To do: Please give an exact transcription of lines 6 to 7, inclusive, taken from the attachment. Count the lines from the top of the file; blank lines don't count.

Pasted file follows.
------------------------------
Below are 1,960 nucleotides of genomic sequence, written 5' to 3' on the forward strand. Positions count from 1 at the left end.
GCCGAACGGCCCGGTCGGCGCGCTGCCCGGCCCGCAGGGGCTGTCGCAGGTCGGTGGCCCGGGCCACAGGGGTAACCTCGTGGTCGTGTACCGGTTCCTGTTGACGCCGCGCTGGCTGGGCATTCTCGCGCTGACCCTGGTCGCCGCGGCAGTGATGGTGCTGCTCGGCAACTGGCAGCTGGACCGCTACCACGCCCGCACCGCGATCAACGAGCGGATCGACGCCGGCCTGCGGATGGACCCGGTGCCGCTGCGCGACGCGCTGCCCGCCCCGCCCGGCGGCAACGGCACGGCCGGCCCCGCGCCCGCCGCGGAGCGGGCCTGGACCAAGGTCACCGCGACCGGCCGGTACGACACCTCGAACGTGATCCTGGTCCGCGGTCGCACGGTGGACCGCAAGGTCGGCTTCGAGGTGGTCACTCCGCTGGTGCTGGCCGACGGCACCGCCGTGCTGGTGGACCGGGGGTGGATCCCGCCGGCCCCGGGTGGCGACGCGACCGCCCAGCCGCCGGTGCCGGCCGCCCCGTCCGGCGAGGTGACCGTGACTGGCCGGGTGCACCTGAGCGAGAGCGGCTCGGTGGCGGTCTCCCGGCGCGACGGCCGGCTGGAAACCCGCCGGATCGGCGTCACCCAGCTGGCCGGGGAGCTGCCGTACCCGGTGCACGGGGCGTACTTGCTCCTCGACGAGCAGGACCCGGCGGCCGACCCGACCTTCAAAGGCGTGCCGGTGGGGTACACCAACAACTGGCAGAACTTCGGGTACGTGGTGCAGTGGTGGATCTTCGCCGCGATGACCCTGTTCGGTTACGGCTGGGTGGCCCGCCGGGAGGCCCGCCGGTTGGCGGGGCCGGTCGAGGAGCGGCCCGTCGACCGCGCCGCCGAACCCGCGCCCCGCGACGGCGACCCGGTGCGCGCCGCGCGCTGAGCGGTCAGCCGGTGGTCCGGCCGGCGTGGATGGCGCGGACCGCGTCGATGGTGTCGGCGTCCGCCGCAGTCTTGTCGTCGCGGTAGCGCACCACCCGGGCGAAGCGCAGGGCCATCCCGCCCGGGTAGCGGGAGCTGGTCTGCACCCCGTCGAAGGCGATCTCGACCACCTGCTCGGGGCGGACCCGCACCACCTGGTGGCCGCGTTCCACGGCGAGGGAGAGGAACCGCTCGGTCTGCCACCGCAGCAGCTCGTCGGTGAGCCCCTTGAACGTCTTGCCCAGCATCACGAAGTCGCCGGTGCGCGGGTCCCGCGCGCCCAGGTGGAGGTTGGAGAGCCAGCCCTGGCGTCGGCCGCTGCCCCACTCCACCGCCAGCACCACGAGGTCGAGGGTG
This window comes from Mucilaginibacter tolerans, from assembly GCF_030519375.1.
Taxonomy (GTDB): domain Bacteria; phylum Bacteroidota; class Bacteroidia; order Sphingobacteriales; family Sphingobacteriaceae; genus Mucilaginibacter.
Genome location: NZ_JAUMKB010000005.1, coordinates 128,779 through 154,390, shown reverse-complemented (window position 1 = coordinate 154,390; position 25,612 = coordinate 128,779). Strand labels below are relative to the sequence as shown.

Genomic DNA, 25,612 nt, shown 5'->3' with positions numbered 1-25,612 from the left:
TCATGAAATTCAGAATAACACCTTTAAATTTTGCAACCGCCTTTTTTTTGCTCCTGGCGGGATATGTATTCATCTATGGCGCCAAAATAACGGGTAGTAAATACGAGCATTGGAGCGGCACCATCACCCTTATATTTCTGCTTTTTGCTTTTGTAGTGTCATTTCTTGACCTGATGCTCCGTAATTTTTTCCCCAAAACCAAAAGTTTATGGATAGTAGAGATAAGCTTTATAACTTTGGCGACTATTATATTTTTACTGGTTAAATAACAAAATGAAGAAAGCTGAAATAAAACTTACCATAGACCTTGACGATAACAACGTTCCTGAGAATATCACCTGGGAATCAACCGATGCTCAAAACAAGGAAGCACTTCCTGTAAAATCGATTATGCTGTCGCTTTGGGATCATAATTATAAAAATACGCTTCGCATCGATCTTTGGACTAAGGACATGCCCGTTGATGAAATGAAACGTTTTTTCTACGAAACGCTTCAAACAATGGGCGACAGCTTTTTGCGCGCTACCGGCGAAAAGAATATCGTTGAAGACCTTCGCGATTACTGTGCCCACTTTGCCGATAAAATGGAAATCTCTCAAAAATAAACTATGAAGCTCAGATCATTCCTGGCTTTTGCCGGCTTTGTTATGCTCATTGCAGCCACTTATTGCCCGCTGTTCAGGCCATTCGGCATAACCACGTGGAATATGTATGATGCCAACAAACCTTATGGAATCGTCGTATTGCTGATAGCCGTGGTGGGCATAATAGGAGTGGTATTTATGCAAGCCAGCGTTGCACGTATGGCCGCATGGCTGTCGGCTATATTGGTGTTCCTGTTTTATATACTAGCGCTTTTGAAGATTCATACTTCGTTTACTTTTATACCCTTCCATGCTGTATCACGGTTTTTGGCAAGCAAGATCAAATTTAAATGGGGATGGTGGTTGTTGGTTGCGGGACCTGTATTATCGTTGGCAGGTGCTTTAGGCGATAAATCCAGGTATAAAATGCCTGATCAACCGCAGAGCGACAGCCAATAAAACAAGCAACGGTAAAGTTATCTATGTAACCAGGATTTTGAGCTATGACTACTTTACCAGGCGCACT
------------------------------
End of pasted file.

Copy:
Genomic DNA, 25,612 nt, shown 5'->3' with positions numbered 1-25,612 from the left:
TCATGAAATTCAGAATAACACCTTTAAATTTTGCAACCGCCTTTTTTTTGCTCCTGGCGGGATATGTATTCATCTATGGCGCCAAAATAACGGGTAGTAAATACGAGCATTGGAGCGGCACCATCACCCTTATATTTCTGCTTTTTGCTTTTGTAGTGTCATTTCTTGACCTGATGCTCCGTAATTTTTTCCCCAAAACCAAAAGTTTATGGATAGTAGAGATAAGCTTTATAACTTTGGCGACTATTATATTTTTACTGGTTAAATAACAAAATGAAGAAAGCTGAAATAAAACTTACCATAGACCTTGACGATAACAACGTTCCTGAGAATATCACCTGGGAATCAACCGATGCTCAAAACAAGGAAGCACTTCCTGTAAAATCGATTATGCTGTCGCTTTGGGATCATAATTATAAAAATACGCTTCGCATCGATCTTTGGACTAAGGACATGCCCGTTGATGAAATGAAACGTTTTTTCTACGAAACGCTTCAAACAATGGGCGACAGCTTTTTGCGCGCTACCGGCGAAAAGAATATCGTTGAAGACCTTCGCGATTACTGTGCCCACTTTGCCGATAAAATGGAAATCTCTCAAAAATAAACTATGAAGCTCAGATCATTCCTGGCTTTTGCCGGCTTTGTTATGCTCATTGCAGCCACTTATTGCCCGCTGTTCAGGCCATTCGGCATAACCACGTGGAATATGTATGATGCCAACAAACCTTATGGAATCGTCGTATTGCTGATAGCCGTGGTGGGCATAATAGGAGTGGTATTTATGCAAGCCAGCGTTGCACGTATGGCCGCATGGCTGTCGGCTATATTGGTGTTCCTGTTTTATATACTAGCGCTTTTGAAGATTCATACTTCGTTTACTTTTATACCCTTCCATGCTGTATCACGGTTTTTGGCAAGCAAGATCAAATTTAAATGGGGATGGTGGTTGTTGGTTGCGGGACCTGTATTATCGTTGGCAGGTGCTTTAGGCGATAAATCCAGGTATAAAATGCCTGATCAACCGCAGAGCGACAGCCAATAAAACAAGCAACGGTAAAGTTATCTATGTAACCAGGATTTTGAGCTATGACTACTTTACCAGGCGCACT